Organic Pioneer Says No to NanoDownload PDF (135 KB) - about 24 seconds on a 56k modem
14 January 2008
Organic Pioneer Says No to Nano
ETC Group Welcomes World’s First ‘Nano-free’ Standard
According to the U.S.-based Woodrow Wilson International Center for Scholars, there are over 500 manufacturer-identified consumer products on the market that contain nanomaterials. However, since manufacturers are not required to disclose the presence of nano-scale materials, it’s virtually impossible for people to make fully informed choices. In its newly published standard, the Soil Association bans the use of human-made nanomaterials whose basic particle size is less than 125nm and whose mean particle size is less than 200nm. While the Soil Association’s ban only affects organic production for goods certified in the UK, other organic certifiers worldwide are expected to follow suit.
“We welcome this sensible move by the Soil Association and encourage other certifiers, companies and governments to follow their lead,” said Jim Thomas of ETC Group. “A decade ago the Soil Association led the way in creating a safe alternative to GM crops when they declared organic production to be GM-free and now they are trailblazing again – acting to protect the public from potential risks of engineered nanoparticles.” In 2003 ETC Group first called for a moratorium on nanotechnology research until governments adopt agreed-upon safety standards and regulatory oversight.
Despite a flood of commercial nanotech products and a paucity of studies on the health, safety and environmental impacts of nano-scale materials, the regulatory vacuum persists today. A 2007 survey by 15 governments estimates there are at least 70 nanotech food-related applications already on the market. According to Helmut Kaiser Consultancy, the nanotechnology market for food and food processing could reach $20.4 billion by 2010, and most major food and beverage corporations are investing in nanotech R&D.
The Soil Association has a long history of safeguarding food and agricultural products from potential threats. In 1967 they published the world’s first organic standard explicitly banning pesticides, antibiotics and other chemicals from organic farming. In 1983 they banned animal protein from animal feed 3 years before the first case of BSE (mad cow disease) was discovered in Britain. In 1994 they banned GM crops from food and farming -- five years before the UK food industry followed suit. In the wake of the Soil Association’s ‘no-nano’ decision other organic agriculture groups in North America and Europe are now examining whether to ban nanomaterials from their organic standards as well.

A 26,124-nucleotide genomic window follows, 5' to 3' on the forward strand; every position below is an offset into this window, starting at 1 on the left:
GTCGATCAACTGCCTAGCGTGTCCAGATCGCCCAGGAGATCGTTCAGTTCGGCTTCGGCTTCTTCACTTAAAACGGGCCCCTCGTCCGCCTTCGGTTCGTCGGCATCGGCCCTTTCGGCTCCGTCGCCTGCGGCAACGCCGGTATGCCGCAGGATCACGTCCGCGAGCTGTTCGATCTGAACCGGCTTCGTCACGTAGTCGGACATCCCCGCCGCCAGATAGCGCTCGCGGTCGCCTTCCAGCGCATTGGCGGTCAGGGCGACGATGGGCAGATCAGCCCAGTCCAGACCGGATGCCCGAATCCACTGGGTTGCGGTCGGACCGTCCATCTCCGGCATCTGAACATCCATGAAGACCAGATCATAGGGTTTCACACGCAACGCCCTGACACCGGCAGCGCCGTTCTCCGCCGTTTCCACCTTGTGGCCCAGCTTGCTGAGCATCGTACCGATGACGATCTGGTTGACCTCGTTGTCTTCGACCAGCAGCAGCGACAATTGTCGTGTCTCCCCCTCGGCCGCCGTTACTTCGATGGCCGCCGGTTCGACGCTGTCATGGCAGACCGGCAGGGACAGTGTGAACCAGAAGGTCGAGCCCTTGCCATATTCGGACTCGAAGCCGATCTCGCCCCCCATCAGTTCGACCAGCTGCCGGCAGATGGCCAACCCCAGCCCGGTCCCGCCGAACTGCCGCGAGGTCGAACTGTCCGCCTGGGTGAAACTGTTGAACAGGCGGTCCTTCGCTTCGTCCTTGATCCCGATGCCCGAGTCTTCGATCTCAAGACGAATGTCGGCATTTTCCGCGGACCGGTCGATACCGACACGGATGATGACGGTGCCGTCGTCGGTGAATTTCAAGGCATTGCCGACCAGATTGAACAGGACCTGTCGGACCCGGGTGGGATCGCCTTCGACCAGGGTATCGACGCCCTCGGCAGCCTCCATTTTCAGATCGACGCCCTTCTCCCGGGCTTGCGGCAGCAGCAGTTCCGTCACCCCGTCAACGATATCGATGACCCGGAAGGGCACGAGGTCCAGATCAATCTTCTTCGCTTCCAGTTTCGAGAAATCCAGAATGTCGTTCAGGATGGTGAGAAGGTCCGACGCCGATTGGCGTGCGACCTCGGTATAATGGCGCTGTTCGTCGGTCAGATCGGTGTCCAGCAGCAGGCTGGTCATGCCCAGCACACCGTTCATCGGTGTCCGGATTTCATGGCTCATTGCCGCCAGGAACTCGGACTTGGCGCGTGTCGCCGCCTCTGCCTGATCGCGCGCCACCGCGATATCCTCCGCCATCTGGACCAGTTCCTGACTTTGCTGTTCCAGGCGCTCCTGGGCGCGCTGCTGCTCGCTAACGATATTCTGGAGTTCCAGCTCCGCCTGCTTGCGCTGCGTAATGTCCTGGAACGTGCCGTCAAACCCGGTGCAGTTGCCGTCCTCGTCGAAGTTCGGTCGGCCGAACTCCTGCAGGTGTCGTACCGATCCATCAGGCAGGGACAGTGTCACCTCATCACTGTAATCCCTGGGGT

The Soil Association ban comes in the same month that the UK’s largest consumer association, Which? (http://www.which.co.uk/) will launch its campaign to protect the public from risky nanomaterials in consumer products, following the lead of the US Consumers Union which has called for mandatory labeling, regulatory oversight and increased funding for risk-related research.(5) It also follows growing annoyance in civil society that repeated warnings over nanotech safety risks are being ignored by nano-boosting governments. In mid-2007 over 40 civil society groups endorsed a statement of principles calling for precautionary action, manufacturer liability and new nano-specific regulations for nano-products. (6) To date no government has enacted legislation to assess the safety or societal impacts of nanomaterials.
Notes to editors:
(1) For more information about the Soil Association’s new nanotech standard, contact the Soil Association’s Media Officer Clio Turton in the UK +44 (0)117 914 2448 or +44 (0)7795 562 556 or email firstname.lastname@example.org
(2) The Woodrow Wilson Center nanotech consumer product inventory is online at http://www.nanotechproject.org/inventories/consumer/
(3) Details of the winning Nanohazard warning symbol from ETC Group’s 2007 design competition are at http://www.etcgroup.org/en/materials/publications.html?pub_id=604
(4) The Soil Association’s certification mark is visible at http://www.soilassociation.org/web/sacert/sacertweb.nsf/B3/why_certify_with_us.html
(5) Which? UK-based consumer organization nanotech campaign mentioned http://www.dailymail.co.uk/pages/live/articles/technology/technology.html?in_page_id=1965&in_article_id=505561
(6) Principles for the Oversight of Nanotechnologies and Nanomaterials (developed by broad coalition of civil society, public interest, environmental and labour organizations): http://tiny.cc/azFEi